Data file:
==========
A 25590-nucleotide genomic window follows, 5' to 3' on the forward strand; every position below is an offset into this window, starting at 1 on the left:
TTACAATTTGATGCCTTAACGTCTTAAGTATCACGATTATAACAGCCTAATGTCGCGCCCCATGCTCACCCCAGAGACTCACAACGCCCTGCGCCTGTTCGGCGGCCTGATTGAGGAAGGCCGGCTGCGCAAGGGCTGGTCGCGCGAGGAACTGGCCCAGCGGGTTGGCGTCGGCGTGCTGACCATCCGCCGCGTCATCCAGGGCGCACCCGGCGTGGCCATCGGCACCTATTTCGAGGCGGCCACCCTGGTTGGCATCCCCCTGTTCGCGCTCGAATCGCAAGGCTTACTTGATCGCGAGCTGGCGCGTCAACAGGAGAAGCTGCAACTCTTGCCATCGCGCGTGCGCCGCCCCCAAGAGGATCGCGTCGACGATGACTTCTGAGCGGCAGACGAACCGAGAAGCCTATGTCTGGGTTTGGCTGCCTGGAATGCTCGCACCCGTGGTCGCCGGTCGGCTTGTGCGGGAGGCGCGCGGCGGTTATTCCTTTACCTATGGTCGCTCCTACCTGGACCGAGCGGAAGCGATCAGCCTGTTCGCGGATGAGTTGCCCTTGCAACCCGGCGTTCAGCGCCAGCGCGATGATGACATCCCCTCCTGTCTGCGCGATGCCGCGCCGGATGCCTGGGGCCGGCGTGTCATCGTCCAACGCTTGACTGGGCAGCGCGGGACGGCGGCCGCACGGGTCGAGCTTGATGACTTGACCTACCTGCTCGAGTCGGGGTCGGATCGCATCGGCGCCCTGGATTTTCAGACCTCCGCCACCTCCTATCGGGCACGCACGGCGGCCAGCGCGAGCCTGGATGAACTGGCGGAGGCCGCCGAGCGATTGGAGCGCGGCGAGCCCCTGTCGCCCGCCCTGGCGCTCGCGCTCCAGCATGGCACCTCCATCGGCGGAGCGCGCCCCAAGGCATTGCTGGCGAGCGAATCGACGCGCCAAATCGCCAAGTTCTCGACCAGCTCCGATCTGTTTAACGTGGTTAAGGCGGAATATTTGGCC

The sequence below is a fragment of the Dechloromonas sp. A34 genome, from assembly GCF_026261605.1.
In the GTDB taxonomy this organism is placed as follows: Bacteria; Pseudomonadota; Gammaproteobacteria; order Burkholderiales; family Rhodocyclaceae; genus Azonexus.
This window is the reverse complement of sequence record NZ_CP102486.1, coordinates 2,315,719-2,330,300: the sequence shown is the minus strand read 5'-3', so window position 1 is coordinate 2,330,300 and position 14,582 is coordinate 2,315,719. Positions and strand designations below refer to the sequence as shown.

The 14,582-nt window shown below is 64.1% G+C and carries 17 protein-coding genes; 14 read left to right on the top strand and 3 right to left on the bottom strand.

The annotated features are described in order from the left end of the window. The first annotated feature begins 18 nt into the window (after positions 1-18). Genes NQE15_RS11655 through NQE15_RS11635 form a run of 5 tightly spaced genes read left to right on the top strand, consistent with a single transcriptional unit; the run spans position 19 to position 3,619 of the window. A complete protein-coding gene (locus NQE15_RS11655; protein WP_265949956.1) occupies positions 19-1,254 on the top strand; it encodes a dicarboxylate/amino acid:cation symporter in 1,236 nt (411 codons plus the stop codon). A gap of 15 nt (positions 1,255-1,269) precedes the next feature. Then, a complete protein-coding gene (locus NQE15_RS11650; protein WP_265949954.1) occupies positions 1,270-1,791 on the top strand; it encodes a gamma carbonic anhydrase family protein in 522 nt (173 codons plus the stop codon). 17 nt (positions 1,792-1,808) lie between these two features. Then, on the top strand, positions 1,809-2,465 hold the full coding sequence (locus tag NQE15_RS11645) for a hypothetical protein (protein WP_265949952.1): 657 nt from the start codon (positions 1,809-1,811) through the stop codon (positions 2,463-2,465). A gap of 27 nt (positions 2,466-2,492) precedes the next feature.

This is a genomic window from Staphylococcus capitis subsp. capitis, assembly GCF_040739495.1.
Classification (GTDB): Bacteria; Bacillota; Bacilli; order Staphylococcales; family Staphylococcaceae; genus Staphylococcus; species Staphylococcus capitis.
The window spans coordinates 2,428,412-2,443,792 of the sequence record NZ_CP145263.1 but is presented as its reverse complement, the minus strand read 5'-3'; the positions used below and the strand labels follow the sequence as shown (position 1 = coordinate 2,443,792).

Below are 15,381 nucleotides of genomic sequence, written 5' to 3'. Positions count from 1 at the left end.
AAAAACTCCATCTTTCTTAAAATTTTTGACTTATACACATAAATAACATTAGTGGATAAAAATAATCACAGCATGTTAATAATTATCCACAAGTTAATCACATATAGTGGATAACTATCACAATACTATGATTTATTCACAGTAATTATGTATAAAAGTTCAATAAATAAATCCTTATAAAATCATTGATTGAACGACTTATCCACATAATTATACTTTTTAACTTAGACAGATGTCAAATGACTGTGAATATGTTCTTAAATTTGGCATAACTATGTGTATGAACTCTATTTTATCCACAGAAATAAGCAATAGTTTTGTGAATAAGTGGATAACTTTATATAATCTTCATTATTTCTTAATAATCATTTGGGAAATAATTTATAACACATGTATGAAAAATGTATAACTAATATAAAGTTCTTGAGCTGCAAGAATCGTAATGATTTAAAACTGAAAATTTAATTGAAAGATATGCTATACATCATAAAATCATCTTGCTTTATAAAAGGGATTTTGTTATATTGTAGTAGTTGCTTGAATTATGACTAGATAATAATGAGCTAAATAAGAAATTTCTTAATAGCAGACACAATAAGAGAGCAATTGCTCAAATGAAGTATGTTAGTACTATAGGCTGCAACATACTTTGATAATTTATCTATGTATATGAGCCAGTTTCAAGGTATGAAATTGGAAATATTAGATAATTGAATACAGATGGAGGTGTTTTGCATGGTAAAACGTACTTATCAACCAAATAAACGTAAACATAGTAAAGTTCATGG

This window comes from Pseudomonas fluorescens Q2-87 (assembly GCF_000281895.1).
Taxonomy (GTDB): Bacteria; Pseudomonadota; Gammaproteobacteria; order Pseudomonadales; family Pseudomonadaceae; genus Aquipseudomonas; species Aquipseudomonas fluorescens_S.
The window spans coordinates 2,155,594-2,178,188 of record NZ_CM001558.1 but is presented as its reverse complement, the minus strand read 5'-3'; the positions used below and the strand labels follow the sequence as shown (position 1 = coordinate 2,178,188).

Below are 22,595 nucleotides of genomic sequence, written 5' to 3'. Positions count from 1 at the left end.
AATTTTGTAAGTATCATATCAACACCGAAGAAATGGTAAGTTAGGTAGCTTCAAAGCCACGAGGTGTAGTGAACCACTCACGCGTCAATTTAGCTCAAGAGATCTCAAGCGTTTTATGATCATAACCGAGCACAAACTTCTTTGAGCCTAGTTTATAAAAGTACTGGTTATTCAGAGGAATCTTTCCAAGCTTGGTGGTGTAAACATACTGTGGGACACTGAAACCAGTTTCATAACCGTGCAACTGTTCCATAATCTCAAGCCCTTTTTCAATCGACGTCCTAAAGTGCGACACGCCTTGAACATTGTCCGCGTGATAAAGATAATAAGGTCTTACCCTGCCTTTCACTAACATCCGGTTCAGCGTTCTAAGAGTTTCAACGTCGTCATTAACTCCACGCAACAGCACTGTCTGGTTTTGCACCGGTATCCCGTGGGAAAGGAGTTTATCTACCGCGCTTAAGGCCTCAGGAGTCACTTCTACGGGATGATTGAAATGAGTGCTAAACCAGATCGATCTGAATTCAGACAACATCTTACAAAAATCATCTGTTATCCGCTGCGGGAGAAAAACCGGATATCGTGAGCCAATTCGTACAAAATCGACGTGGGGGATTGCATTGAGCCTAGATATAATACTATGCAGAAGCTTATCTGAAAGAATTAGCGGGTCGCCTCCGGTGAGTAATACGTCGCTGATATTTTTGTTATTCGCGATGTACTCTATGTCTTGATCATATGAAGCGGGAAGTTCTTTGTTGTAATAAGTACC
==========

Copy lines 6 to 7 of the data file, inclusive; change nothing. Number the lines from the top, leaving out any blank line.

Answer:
The 14,582-nt window shown below is 64.1% G+C and carries 17 protein-coding genes; 14 read left to right on the top strand and 3 right to left on the bottom strand.

The annotated features are described in order from the left end of the window. The first annotated feature begins 18 nt into the window (after positions 1-18). Genes NQE15_RS11655 through NQE15_RS11635 form a run of 5 tightly spaced genes read left to right on the top strand, consistent with a single transcriptional unit; the run spans position 19 to position 3,619 of the window. A complete protein-coding gene (locus NQE15_RS11655; protein WP_265949956.1) occupies positions 19-1,254 on the top strand; it encodes a dicarboxylate/amino acid:cation symporter in 1,236 nt (411 codons plus the stop codon). A gap of 15 nt (positions 1,255-1,269) precedes the next feature. Then, a complete protein-coding gene (locus NQE15_RS11650; protein WP_265949954.1) occupies positions 1,270-1,791 on the top strand; it encodes a gamma carbonic anhydrase family protein in 522 nt (173 codons plus the stop codon). 17 nt (positions 1,792-1,808) lie between these two features. Then, on the top strand, positions 1,809-2,465 hold the full coding sequence (locus tag NQE15_RS11645) for a hypothetical protein (protein WP_265949952.1): 657 nt from the start codon (positions 1,809-1,811) through the stop codon (positions 2,463-2,465). A gap of 27 nt (positions 2,466-2,492) precedes the next feature.